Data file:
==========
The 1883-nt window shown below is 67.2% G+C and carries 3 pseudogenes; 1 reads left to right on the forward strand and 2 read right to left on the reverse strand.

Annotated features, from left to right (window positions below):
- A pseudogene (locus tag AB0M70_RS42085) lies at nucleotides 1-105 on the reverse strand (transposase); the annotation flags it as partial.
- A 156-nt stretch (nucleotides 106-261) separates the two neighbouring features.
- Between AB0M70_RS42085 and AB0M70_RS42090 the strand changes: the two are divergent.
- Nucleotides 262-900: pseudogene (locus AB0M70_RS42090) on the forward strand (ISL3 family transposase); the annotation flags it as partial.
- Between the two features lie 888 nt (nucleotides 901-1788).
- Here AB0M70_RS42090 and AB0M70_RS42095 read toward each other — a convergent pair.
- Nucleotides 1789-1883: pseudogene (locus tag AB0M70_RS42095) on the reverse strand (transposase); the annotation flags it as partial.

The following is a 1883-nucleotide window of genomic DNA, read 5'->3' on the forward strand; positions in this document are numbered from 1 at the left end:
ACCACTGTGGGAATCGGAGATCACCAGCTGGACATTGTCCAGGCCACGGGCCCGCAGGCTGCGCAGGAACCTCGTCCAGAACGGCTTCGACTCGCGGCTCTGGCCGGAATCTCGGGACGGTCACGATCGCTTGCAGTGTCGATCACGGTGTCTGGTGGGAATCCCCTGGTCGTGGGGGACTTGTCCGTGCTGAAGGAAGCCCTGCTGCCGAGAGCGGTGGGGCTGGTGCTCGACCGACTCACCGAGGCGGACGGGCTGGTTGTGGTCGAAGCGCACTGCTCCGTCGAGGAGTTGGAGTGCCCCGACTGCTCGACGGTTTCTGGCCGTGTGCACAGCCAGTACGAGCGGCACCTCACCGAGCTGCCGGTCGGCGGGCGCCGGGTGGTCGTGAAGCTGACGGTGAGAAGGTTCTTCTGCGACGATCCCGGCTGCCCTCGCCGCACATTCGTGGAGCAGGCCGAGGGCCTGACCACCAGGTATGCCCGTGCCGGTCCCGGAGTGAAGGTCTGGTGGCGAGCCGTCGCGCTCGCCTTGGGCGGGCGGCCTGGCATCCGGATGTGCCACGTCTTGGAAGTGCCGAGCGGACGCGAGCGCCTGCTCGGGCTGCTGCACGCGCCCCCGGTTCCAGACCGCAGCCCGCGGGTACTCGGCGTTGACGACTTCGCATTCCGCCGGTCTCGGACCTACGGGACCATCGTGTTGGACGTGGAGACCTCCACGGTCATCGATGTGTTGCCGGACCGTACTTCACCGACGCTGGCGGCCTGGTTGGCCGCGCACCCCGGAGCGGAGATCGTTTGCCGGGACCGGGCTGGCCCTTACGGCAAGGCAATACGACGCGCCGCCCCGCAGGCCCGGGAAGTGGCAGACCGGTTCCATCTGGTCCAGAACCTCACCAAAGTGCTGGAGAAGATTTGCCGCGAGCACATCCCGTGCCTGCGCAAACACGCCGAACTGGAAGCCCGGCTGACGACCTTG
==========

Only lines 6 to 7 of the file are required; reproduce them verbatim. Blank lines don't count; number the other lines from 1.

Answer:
- Nucleotides 262-900: pseudogene (locus AB0M70_RS42090) on the forward strand (ISL3 family transposase); the annotation flags it as partial.
- Between the two features lie 888 nt (nucleotides 901-1788).